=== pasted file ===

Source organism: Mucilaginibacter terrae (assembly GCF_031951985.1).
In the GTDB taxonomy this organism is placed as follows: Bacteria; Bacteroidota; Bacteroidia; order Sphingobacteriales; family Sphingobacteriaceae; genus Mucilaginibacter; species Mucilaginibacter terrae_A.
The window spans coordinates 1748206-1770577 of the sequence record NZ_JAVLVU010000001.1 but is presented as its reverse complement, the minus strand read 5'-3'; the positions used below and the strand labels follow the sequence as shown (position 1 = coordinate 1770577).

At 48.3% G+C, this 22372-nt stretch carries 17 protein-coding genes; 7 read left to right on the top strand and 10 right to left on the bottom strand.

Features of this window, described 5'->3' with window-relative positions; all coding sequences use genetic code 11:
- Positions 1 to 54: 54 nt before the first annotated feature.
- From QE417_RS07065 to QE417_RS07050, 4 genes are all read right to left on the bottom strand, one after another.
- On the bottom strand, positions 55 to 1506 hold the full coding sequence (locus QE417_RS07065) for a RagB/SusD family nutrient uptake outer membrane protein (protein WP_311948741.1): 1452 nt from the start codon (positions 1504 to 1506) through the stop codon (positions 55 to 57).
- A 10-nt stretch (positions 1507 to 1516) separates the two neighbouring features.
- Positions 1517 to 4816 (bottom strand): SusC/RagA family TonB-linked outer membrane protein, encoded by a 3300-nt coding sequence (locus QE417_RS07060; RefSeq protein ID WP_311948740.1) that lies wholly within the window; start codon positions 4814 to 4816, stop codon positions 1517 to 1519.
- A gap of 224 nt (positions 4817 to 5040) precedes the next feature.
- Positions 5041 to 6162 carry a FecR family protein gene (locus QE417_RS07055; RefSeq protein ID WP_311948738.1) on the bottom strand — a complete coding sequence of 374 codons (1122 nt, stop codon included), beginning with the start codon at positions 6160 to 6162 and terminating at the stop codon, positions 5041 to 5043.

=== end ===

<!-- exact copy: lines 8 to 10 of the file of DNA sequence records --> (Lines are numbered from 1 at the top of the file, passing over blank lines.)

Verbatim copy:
- On the bottom strand, positions 55 to 1506 hold the full coding sequence (locus QE417_RS07065) for a RagB/SusD family nutrient uptake outer membrane protein (protein WP_311948741.1): 1452 nt from the start codon (positions 1504 to 1506) through the stop codon (positions 55 to 57).
- A 10-nt stretch (positions 1507 to 1516) separates the two neighbouring features.
- Positions 1517 to 4816 (bottom strand): SusC/RagA family TonB-linked outer membrane protein, encoded by a 3300-nt coding sequence (locus QE417_RS07060; RefSeq protein ID WP_311948740.1) that lies wholly within the window; start codon positions 4814 to 4816, stop codon positions 1517 to 1519.